I was just down in the basement studio taping tomorrow’s HBT Extra. You know what the best part of doing that is? While the technical people are getting the technical things squared away, Tiffany Simons and I just talk about stuff. The news, the weather, whatever.
We have often talked about how it would be great if we could just tape our chats and leave the baseball out of it. I bet it would be a good show. We have a George and Gracie thing going on that I think would work.
In any event, there was a classic exchange today. I was talking about the Marlins new ballpark and how fancy schmancy it is. Tiffany brought up the new fish tanks and asked if I thought a ball could break the glass. I said no, I think they tested that already. I added that the real concern is about the noise bothering the fish. Here was Tiffany’s response:
Excuse me, but where do they think fish live? In the ocean. Where they can get eaten by sharks. I’m sorry, but if I were a fish I’d rather deal with a little noise than get eaten by a shark.
There was a little righteous head-bobbing going on while she said it too. I did not see any finger-wagging, however. Regardless, it was epic. So glad we’re back taping HBT Extra again.
The Cubs’ defense — or lack thereof this year — has been a topic of conversation as it could help explain why the team hasn’t played at the elite level it played at last year.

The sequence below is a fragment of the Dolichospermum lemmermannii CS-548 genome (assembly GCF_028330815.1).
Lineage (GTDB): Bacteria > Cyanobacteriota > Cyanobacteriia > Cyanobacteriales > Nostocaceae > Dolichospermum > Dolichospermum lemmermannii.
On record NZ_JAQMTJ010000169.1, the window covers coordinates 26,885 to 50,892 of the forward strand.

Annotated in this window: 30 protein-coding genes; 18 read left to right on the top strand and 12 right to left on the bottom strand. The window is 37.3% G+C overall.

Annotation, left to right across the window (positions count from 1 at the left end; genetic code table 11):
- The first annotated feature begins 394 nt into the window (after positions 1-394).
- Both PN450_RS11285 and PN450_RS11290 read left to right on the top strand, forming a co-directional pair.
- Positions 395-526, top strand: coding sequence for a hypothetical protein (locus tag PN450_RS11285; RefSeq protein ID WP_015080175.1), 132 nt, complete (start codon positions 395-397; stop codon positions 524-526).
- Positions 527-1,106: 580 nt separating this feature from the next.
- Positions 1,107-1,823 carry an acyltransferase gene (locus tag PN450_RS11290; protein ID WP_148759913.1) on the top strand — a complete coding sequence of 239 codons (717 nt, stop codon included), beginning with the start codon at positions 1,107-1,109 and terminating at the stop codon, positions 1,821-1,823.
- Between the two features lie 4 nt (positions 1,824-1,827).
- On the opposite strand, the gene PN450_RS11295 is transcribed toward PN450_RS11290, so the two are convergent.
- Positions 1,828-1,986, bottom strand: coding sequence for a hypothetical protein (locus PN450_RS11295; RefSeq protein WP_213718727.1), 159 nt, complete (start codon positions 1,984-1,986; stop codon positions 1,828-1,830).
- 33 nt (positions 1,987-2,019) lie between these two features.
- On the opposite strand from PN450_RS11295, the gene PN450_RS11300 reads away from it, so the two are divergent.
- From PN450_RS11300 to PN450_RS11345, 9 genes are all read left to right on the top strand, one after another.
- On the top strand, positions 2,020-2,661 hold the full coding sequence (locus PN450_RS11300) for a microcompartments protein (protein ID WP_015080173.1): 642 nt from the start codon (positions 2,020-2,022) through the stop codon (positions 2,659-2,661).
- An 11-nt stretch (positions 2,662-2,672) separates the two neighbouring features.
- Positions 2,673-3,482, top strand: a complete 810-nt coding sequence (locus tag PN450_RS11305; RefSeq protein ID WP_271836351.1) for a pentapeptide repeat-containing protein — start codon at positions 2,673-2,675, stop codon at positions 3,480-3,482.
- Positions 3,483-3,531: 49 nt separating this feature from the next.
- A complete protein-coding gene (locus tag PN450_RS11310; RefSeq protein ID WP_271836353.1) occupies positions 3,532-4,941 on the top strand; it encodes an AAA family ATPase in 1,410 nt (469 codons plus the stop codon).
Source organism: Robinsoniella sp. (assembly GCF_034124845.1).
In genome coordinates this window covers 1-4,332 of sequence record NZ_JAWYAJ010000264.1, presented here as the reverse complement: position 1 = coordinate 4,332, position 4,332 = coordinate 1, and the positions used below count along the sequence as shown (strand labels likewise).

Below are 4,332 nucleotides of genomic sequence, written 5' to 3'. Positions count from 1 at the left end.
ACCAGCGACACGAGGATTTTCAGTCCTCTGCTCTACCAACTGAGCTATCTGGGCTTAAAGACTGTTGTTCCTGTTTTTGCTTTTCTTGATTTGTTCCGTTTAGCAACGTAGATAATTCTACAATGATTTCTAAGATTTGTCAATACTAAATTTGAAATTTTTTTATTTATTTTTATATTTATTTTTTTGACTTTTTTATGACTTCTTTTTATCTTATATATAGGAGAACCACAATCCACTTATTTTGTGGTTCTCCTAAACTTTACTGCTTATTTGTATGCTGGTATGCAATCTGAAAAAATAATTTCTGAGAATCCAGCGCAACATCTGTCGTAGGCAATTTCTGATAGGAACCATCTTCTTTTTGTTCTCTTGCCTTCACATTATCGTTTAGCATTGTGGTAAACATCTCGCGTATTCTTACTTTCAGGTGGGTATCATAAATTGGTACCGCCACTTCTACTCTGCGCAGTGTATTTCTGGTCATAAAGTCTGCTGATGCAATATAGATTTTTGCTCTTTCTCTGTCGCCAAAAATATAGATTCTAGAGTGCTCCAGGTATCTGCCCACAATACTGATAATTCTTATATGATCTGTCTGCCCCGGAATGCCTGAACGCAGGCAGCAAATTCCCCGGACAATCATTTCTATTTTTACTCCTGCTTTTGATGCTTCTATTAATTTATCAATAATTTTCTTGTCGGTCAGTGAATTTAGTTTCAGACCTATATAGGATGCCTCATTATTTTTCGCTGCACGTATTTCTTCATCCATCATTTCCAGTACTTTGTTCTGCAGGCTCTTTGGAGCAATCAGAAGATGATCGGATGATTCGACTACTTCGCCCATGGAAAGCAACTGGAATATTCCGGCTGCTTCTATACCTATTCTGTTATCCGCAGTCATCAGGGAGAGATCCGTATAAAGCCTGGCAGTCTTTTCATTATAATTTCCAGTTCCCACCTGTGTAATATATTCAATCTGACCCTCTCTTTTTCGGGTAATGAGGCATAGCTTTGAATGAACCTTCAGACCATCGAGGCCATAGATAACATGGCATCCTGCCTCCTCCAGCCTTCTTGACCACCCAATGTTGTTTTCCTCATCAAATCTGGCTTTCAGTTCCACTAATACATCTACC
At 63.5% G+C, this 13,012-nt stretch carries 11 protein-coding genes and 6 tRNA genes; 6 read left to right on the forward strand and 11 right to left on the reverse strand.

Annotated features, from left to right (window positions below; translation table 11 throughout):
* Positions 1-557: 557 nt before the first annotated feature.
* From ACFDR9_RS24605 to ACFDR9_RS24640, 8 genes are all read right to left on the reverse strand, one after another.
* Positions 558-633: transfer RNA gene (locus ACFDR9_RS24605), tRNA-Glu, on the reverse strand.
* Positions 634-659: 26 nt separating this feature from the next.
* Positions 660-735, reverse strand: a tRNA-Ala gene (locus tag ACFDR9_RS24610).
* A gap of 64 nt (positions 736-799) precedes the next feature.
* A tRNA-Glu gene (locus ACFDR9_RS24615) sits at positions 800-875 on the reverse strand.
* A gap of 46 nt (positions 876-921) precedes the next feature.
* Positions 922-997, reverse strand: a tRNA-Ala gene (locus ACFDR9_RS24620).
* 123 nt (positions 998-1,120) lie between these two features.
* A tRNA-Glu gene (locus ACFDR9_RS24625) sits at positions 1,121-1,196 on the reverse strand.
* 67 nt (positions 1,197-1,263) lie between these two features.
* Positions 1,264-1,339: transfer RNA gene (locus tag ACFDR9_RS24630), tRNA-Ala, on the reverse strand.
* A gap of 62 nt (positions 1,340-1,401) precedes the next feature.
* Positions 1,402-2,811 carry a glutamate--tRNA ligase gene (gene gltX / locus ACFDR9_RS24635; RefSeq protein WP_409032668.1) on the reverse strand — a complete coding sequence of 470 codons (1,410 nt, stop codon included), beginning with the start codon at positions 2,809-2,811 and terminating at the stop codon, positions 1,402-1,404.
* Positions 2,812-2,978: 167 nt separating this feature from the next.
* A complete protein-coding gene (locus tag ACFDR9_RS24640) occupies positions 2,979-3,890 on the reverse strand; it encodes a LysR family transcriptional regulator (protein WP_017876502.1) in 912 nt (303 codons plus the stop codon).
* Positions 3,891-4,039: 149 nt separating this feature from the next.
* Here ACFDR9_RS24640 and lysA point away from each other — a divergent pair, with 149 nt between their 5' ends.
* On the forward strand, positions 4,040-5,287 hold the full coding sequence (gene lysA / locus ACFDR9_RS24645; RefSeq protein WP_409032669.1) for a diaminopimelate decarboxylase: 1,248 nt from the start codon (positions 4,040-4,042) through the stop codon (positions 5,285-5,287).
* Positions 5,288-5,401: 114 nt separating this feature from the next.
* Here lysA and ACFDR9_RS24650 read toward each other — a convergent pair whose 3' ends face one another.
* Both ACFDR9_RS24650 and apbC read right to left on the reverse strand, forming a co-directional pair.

Manager Joe Maddon tried to go into detail about that but ended up channeling his inner Rex Ryan. Via CSN Chicago’s Patrick Mooney.
If, in the future, Joe Ross ever complains about a lack of run support, point to his first four starts of the 2017 season.
Ross started on April 19 in Atlanta against the Braves, on April 25 in Colorado against the Rockies, on April 30 at home against the Mets, and on May 23 at home against the Mariners. In those games, the Nats’ offense scored 14, 15, 23, and 10 runs respectively for a total of 62 runs, or an average of 15.5 per start. Ross was the pitcher of record for seven, eight, 10, and 10 runs for a total of 35 runs (8.75 runs per start), which would still make him the major league leader in run support by that restrictive standard.
Among qualified starters — Ross did not qualify — entering Tuesday’s action, the Rockies’ Antonio Senzatela led the way according to ESPN, averaging 7.11 runs of support in nine starts. The Rockies scored double-digit runs in only three of those starts, oddly enough.
Per the Nationals, the 62 runs of support for Ross is a major league record in a pitcher’s first four starts of a season.